during a Ta'anis Tzibur - he was angry. 'Perhaps they also eat', he
(d) Rav Sheishes disagrees with Shmuel - who says that, with the exception
of Tish'ah-be'Av, there is no Ta'anis Tzibur in Bavel (though nowadays we
hold like Shmuel).
(a) Abaye and Rava used to wear lightweight shoes on a Ta'anis Tzibur -
Mereimar and Mar Zutra used to switch their right and left shoes.
(b) The Rabbanan of Rav Ashi's Beis Hamedrash wore their shoes in the normal
manner - because they held like Shmuel.
(a) Rav Yehudah Amar Rav said 'Loveh Adam Ta'aniso u'Porei'a' - meaning that
someone who took upon himself a voluntary fast (though not particularly on
*that* day), may eat in the course of the day and fulfill his obligation to
fast on another day instead.
(b) When Shmuel heard this, according to ...
1. ... the first Lashon - he expressed surprise at Rav Yehudah Amar Rav's
Din. Is it a Neder, he asked? The person undertook to cause himself pain;
if he is able to do so, well and good; but if he is not, then why should he
not be able to eat?
(c) Rav Yehoshua Brei de'Rav Idi declined to eat by Rav Asi, because he had
undertaken to fast. He did not 'borrow his fast' like Rav said - because the
fast in question was a Ta'anis Chalom (due to a bad dream that he had dreamt
the night before), and such a fast is effective only if one fasts
immediately on the following day, but not if one postpones it.
2. ... the second Lashon - he expressed surprise that it even needed to be
said, since there is no reason for it to be any worse than a Neder, which a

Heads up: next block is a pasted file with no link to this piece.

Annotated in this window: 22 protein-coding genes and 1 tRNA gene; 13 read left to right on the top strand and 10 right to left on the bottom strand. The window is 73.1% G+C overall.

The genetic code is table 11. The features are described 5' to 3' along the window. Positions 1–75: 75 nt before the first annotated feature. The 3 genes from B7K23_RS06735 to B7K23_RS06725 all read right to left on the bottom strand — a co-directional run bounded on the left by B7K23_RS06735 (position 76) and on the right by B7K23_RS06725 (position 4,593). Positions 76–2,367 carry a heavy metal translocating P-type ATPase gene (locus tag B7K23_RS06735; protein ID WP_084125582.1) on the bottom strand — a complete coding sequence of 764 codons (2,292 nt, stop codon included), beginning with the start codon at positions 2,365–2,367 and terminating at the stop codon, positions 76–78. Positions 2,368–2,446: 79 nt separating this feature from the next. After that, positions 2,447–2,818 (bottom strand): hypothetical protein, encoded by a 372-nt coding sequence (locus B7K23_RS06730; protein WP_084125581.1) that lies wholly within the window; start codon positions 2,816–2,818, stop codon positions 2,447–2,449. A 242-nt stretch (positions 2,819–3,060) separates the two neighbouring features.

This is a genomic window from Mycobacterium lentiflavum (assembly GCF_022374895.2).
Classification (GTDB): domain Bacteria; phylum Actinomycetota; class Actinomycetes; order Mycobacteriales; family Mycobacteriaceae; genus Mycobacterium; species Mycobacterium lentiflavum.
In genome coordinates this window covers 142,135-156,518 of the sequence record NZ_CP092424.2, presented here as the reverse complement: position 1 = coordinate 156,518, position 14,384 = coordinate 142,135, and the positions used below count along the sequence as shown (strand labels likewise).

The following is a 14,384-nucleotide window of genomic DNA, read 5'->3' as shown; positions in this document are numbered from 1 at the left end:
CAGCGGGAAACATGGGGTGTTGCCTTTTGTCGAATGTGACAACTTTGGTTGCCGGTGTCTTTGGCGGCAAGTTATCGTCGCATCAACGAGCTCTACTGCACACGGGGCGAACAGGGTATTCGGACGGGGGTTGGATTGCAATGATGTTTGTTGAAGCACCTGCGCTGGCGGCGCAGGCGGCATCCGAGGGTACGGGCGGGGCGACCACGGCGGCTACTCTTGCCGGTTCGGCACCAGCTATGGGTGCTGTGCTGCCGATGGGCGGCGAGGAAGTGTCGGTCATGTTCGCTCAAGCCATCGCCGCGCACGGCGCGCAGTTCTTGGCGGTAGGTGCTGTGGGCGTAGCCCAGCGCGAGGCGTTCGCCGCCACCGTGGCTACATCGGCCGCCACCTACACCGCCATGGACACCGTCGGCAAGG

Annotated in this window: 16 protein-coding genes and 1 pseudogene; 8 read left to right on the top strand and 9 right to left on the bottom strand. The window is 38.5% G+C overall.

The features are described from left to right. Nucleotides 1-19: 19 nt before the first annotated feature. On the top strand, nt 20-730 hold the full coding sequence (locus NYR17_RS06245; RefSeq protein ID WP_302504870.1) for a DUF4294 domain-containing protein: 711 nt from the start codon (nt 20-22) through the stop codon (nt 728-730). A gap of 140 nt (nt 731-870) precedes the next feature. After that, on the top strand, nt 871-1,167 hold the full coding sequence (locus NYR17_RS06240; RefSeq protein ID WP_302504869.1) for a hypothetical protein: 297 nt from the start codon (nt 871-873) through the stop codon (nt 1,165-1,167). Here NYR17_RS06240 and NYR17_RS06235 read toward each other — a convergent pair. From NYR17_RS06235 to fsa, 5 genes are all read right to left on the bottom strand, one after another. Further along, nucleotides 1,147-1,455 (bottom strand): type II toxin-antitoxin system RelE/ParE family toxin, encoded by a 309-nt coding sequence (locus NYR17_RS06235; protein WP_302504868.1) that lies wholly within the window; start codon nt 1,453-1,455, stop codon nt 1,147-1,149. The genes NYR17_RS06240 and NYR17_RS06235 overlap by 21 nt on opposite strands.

person may fulfill whenever it suits him.
(d) If he had the dream on Friday night - then he must fast immediately on
Shabbos (for the fast to be effective).
(a) If the first set of public fast-days (after Rosh Chodesh Kislev) passed
and no rain came, Beis-Din initiated three more public fasts. Besides the
fact that they began already at night, the five other differences between
the two sets of fasts are - that by the second set, work is forbidden, as is
bathing anointing, wearing shoes and marital relations.
(b) If there was still no rain, they decreed seven more fast-days. On these
- they also blew the Shofar and closed the shops.
(c) They partially-opened the shops close to nightfall - on Monday, but
completely on Thursday (because of Kavod Shabbos).
(a) If, after these thirteen public fasts, there was still no rain, they
initiated various stringencies. Besides cutting down on business ventures,
building and planting trees (which will be explained later) - they also
forbade betrothals, weddings and greeting people.
(b) The Yechidim continue to fast until the end of Nisan (if necessary).
(c) They also extended the prohibition of greeting until then - like people
who are scolded by Hashem.
(d) The Tana say that rain that comes after the termination of Nisan is a
curse (as Shmuel ha'Navi indicated).
(a) It seems strange to include work among the prohibitions of the last set
of fasts - seeing as work is not a physical pleasure.
(b) We learn that it is nevertheless prohibited from the Pasuk "Kadshu
*Tzom* Kir'u *Atzarah* Isfu Zekeinim ka'Atzeres", where the Navi compares
fast-days to Yom-Tov (Atzeres), to teach us that, just as Melachah is
forbidden on Yom-Tov, so too, is it forbidden on fast-days.
(c) The fast nevertheless begins only in the morning, and not at night-time
(like Yom-Tov) - because the Navi adds "Isfu Zekeinim", and the elders
gathered only in the day?
(d) In that case, we would have thought, the fast ought to begin at mid-day
- however this is a proof for Rav Huna, who says that it is in the *morning*
of a fast that the elders would gather, to look into the spiritual affairs
of the town, and not in the afternoon.
(a) Seeing as they would spend the *morning* of a Ta'anis Tzibur looking
into the spiritual affairs of the community (see Rosh, Si'man 18), they
would then spend ...
1. ... the first half of the *afternoon* - Leining in the Torah and in the
Navi (the Haftarah).
(b) We know that they did self-introspection in the morning, and Lein and
pray for Divine mercy in the afternoon, and not the reverse - from Ezra, who
'got up from his fast' and Davened at Minchah Gedolah (half an hour after
2. ... the second half of the *afternoon*- crying out to Hashem for mercy.